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Does Education Empower Women? Evidence from Indonesia

  • Samarakoon, Sujani
  • Parinduri, Rasyad

This paper examines whether education empowers women. We exploit an exogenous variation in education induced by a longer school year in Indonesia in 1978, which fits a fuzzy regression discontinuity design. We find education reduces the number of live births, increases contraceptive use, and promotes reproductive health practices. However, except for a few outcome measures, we do not find evidence that education improves women's decision making authority within households, asset ownership, or community participation. These results suggest that, to some extent, education does empower women in middle-income countries like Indonesia.

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Paper provided by University Library of Munich, Germany in its series MPRA Paper with number 53083.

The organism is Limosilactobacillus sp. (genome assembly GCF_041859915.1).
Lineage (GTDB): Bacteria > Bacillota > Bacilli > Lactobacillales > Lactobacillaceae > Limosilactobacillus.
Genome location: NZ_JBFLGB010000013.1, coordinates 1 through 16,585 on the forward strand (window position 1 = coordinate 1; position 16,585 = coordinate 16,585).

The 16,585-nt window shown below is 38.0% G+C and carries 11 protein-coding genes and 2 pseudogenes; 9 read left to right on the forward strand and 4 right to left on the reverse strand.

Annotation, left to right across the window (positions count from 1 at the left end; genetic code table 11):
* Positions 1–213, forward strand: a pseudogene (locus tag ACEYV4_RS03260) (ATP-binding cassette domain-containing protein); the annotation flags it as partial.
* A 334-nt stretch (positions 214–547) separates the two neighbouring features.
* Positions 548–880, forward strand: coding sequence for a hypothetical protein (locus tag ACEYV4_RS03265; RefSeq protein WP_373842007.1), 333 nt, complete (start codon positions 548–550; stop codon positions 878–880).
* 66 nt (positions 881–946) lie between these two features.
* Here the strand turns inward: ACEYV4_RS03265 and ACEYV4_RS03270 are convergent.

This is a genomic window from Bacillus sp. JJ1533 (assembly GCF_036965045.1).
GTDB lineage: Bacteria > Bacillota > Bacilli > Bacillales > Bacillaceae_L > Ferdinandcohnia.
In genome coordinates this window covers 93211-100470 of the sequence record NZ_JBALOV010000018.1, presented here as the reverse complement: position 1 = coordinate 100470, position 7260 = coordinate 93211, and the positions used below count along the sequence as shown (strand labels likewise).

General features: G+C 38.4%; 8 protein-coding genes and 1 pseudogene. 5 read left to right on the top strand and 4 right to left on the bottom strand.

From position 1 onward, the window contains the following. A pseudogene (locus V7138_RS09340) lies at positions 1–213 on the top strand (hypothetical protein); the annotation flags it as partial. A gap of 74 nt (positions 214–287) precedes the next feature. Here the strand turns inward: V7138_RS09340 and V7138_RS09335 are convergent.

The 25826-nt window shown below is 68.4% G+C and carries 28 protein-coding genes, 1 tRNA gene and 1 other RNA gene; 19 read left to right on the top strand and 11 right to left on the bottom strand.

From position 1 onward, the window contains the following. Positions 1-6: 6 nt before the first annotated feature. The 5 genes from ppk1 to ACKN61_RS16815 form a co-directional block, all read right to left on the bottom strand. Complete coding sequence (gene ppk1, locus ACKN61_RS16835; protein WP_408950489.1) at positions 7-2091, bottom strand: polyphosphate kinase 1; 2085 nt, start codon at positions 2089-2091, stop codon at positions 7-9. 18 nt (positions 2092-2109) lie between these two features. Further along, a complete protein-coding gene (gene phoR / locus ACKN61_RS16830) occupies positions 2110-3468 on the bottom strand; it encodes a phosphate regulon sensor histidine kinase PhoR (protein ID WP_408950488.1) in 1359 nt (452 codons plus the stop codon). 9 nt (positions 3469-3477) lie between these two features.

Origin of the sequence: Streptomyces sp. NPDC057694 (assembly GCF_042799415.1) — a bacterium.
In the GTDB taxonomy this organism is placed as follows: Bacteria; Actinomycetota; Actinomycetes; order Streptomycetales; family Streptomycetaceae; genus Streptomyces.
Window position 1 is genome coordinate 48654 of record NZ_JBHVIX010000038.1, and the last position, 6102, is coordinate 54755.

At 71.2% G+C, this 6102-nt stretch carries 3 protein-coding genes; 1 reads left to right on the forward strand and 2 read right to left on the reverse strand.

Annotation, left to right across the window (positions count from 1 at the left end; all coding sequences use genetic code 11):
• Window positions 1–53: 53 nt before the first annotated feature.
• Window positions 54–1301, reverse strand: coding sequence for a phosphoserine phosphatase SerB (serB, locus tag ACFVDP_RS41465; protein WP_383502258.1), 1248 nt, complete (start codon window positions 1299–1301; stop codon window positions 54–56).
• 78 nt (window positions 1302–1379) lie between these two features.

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Date of creation: 2014
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Handle: RePEc:pra:mprapa:53083
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  17. Parinduri, Rasyad A., 2014. "Do children spend too much time in schools? Evidence from a longer school year in Indonesia," Economics of Education Review, Elsevier, vol. 41(C), pages 89-104.
  18. Daniel Suryadarma & Asep Suryahadi & Sudarno Sumarto & F. Halsey Rogers, 2006. "Improving Student Performance in Public Primary Schools in Developing Countries: Evidence from Indonesia," Education Economics, Taylor & Francis Journals, vol. 14(4), pages 401-429.
  19. Lucia Breierova & Esther Duflo, 2003. "The Impact of Education on Fertility and Child Mortality: Do Fathers Really Matter Less Than Mothers?," OECD Development Centre Working Papers 217, OECD Publishing.
  20. Hahn, Jinyong & Todd, Petra & Van der Klaauw, Wilbert, 2001. "Identification and Estimation of Treatment Effects with a Regression-Discontinuity Design," Econometrica, Econometric Society, vol. 69(1), pages 201-09, January.
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